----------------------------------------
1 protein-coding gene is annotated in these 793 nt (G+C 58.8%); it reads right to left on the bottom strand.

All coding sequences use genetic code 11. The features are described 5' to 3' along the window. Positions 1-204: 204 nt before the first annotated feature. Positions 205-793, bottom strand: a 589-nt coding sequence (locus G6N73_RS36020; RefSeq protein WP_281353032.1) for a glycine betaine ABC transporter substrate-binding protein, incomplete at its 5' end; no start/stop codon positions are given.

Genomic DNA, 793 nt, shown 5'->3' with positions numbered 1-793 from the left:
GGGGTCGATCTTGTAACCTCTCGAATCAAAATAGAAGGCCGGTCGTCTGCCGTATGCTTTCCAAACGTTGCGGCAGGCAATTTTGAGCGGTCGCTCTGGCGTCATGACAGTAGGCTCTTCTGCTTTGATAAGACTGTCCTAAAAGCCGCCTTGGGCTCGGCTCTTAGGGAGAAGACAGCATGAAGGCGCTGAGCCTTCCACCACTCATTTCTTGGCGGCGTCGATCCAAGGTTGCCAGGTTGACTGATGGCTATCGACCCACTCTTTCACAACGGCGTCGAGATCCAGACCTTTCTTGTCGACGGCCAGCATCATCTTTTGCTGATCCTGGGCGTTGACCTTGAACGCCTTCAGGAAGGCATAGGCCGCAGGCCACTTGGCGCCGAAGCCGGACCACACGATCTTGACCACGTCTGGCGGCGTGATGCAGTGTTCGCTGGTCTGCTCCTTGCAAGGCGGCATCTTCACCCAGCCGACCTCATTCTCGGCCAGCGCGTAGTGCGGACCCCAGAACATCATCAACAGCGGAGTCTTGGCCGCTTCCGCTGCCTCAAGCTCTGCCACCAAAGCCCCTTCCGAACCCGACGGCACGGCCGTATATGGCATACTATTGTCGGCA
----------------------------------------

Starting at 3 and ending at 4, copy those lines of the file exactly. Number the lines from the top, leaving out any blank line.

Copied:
Genomic DNA, 793 nt, shown 5'->3' with positions numbered 1-793 from the left:
GGGGTCGATCTTGTAACCTCTCGAATCAAAATAGAAGGCCGGTCGTCTGCCGTATGCTTTCCAAACGTTGCGGCAGGCAATTTTGAGCGGTCGCTCTGGCGTCATGACAGTAGGCTCTTCTGCTTTGATAAGACTGTCCTAAAAGCCGCCTTGGGCTCGGCTCTTAGGGAGAAGACAGCATGAAGGCGCTGAGCCTTCCACCACTCATTTCTTGGCGGCGTCGATCCAAGGTTGCCAGGTTGACTGATGGCTATCGACCCACTCTTTCACAACGGCGTCGAGATCCAGACCTTTCTTGTCGACGGCCAGCATCATCTTTTGCTGATCCTGGGCGTTGACCTTGAACGCCTTCAGGAAGGCATAGGCCGCAGGCCACTTGGCGCCGAAGCCGGACCACACGATCTTGACCACGTCTGGCGGCGTGATGCAGTGTTCGCTGGTCTGCTCCTTGCAAGGCGGCATCTTCACCCAGCCGACCTCATTCTCGGCCAGCGCGTAGTGCGGACCCCAGAACATCATCAACAGCGGAGTCTTGGCCGCTTCCGCTGCCTCAAGCTCTGCCACCAAAGCCCCTTCCGAACCCGACGGCACGGCCGTATATGGCATACTATTGTCGGCA